Follow-up results evaluating overall survival in the two arms are pending; however, a higher percentage of patients in the inotuzumab arm were able to proceed to allogeneic hematopoietic stem cell transplant, which represents the only chance of cure for a patient with relapsed ALL.

Inotuzumab was generally well-tolerated, with the most common ≥ grade 3 adverse events being hematologic. However, similar to patients’ experience with gemtuzumab ozogamicin, there were cases of hepatic veno-occlusive disease with ≥ grade 3 hepatobiliary events occurring in 9 percent of patients treated with inotuzumab versus 3 percent of patients treated with standard chemotherapy.

Further investigation is needed to determine what can be done to decrease this risk. Prior studies with gemtuzumab ozogamicin demonstrated that allowing a longer time between the last dose of the drug and transplant may decrease veno-occlusive disease risk5. Other data with inotuzumab have suggested that the preparative regimen used for allogeneic hematopoietic stem cell transplant may also be important.

We currently have a phase 1 clinical trial open for patients with relapsed/refractory ALL. This trial combines inotuzumab (in a dose escalation) with chemotherapy (cyclophosphamide, vincristine and prednisone). This trial takes advantage of the potential synergy between chemotherapy and inotuzumab. Enrollment to dose level 3 is ongoing.

Another approach: Chimeric antigen receptors

Many exciting new agents are being evaluated as treatments for acute leukemia. Antibody-based therapies represent one such approach. Another is the development of chimeric antigen receptor (CAR) T cells. We are beginning a trial using CAR T cells to target CD19 in relapsed ALL.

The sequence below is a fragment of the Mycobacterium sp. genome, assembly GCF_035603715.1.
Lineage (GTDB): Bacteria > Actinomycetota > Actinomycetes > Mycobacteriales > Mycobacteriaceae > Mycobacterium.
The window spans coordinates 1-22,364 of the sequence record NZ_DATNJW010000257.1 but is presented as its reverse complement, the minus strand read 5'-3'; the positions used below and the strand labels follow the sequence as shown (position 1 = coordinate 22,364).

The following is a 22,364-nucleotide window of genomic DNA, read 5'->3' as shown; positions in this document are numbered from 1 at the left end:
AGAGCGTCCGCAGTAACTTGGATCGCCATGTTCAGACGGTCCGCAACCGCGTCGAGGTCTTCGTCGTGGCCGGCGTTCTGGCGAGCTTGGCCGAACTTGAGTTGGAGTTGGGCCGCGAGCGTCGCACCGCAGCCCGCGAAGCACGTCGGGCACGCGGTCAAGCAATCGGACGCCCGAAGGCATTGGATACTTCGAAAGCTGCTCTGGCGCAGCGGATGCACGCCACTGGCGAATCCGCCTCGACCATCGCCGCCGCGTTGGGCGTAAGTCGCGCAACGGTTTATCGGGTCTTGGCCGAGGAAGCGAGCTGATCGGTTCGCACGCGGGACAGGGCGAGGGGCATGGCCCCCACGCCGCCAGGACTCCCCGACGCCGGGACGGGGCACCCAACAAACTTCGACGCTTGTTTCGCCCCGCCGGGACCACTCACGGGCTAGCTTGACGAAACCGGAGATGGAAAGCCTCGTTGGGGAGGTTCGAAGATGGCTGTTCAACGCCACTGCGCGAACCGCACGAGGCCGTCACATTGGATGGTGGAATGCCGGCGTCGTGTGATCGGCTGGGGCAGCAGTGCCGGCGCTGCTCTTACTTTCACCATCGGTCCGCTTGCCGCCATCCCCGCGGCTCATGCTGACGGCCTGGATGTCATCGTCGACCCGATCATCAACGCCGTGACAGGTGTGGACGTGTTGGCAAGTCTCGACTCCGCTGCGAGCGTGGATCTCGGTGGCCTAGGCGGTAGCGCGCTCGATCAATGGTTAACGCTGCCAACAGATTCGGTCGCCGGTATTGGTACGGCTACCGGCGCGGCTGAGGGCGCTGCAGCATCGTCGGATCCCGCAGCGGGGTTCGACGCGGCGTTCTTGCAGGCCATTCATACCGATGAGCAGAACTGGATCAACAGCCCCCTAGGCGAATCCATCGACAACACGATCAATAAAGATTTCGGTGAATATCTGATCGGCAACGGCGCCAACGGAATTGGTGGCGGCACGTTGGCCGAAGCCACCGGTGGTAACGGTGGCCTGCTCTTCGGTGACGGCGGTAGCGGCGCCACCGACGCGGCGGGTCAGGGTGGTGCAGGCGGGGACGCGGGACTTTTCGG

These agents have the potential to significantly change how we treat ALL and AML.


1. Stein EM, Stein A, Walter RB, Fathi AT, Lancet JE, Kovacsovic T, Advani AS, DeAngelo DJ, O’Maura M, Zhao B, Kennedy DA, Erba HP. Interim Analysis of a Phase 1 Trial of SGN-CD33A in Patients with CD33-Positive Acute Myeloid Leukemia (AML). Blood. 2014;124(21):623.

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2. Fernandez HM, Sun Z, Yao X, et al. Anthracycline dose intensification in acute myeloid leukemia. N Engl J Med. 2009 Dec 24; 361(13):1249-1259.

3. Kantarjian H, Thomas D, Jorgensen J, Jabbour E, Kebriaei P, Rytting M, York S, Ravandi F, Kwari M, Faderl S, Rios MB, Cortes J, Fayad L, Tarnai R, Wang SA, Champlin R, Advani A, O’Brien S. Inotuzumab ozogamicin, an anti-CD22 calechamicin conjugate, for refractory and relapsed acute lymphocytic leukemia: a phase 2 study. Lancet Oncol. 2012 Apr;13(4):403-411.

4. DeAngelo DJ, Stellies M, Martinelli G, Kantarjian M, Stock W, Goekbuget N, Wang K, Pacagnella L, Sleight B, Vandendries E, Advani AS. Efficacy and safety of inotuzumab ozogamicin (INO) vs standard of care (SOC) in salvage 1 or 2 patients with acute lymphoblastic leukemia (ALL): an ongoing global phase 3 study. European Hematology Association 2015; Vienna, Austria. Late-breaking abstract 2.

5. Chevallier P, Prebet T, Turlure P, et al. Prior treatment with gemtuzumab ozogamicin and the risk of veno-occlusive disease after allogeneic haematopoietic stem cell transplantation. Bone Marrow Transplant. 2010 Jan;45(1):165-170.

Dr. Advani is Director of Cleveland Clinic’s Inpatient Leukemia Program and a staff member of the Department of Hematology and Medical Oncology, and of the Department of Translational Hematology and Oncology Research. She also is an Associate Professor of Medicine at Cleveland Clinic Lerner College of Medicine. She can be reached at advania@ccf.org or 216.445.9354.

Photo Credit: ©Russell Lee